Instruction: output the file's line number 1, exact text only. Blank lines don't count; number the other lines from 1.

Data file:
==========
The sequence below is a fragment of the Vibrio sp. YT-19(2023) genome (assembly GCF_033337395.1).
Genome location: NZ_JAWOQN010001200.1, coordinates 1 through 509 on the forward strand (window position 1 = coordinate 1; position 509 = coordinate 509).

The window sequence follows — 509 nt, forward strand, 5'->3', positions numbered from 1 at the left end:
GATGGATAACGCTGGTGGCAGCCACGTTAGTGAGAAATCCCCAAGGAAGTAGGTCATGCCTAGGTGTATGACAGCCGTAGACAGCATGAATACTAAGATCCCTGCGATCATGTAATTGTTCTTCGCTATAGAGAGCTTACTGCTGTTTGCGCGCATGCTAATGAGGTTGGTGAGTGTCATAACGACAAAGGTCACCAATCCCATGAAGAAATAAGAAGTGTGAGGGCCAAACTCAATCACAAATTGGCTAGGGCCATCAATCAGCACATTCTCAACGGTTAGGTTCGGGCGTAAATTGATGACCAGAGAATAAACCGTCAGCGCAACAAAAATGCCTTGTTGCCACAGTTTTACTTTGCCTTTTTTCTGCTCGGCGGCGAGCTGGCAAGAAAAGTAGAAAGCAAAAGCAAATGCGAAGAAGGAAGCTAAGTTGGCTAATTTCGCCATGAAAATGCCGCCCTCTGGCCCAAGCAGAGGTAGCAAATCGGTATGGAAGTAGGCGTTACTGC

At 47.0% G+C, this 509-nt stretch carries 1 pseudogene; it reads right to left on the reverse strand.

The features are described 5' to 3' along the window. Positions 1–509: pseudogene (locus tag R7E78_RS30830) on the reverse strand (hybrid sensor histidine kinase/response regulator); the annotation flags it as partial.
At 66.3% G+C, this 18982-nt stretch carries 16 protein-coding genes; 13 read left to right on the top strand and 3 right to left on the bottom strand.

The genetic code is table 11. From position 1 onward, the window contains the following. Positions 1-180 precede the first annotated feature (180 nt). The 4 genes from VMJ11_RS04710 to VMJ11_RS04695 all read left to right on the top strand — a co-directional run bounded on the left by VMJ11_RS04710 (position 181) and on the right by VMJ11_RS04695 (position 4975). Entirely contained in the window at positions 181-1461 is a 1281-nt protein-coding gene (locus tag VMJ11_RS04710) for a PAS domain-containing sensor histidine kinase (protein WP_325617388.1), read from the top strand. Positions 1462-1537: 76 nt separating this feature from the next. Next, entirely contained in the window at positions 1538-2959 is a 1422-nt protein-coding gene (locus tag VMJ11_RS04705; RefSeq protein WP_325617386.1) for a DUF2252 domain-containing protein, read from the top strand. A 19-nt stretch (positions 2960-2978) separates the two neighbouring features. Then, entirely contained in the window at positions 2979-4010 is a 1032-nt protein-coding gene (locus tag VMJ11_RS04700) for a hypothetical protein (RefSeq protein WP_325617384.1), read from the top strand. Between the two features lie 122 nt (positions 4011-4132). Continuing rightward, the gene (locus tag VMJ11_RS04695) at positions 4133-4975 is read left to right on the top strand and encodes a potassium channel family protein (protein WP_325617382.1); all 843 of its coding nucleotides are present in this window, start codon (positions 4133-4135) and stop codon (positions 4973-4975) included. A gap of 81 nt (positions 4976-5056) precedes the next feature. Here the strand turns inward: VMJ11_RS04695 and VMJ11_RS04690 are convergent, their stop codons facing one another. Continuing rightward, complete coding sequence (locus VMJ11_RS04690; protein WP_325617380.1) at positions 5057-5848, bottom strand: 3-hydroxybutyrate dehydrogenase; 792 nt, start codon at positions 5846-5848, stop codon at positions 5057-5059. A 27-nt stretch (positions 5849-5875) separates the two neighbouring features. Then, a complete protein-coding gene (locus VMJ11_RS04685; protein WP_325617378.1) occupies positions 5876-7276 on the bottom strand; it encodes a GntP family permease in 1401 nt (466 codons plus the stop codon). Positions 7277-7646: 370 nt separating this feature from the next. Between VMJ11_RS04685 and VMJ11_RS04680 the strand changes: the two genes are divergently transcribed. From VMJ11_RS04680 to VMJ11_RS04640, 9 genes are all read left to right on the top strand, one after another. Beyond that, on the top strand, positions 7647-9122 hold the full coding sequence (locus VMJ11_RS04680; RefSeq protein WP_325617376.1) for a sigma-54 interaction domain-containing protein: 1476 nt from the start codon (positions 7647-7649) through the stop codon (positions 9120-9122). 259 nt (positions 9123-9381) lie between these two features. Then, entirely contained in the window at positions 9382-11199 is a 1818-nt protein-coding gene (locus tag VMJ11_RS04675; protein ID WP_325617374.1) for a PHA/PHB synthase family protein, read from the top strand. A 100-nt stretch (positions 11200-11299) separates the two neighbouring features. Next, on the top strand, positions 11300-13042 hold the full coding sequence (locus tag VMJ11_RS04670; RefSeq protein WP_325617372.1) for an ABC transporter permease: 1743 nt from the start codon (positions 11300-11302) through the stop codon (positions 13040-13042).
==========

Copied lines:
The sequence below is a fragment of the Vibrio sp. YT-19(2023) genome (assembly GCF_033337395.1).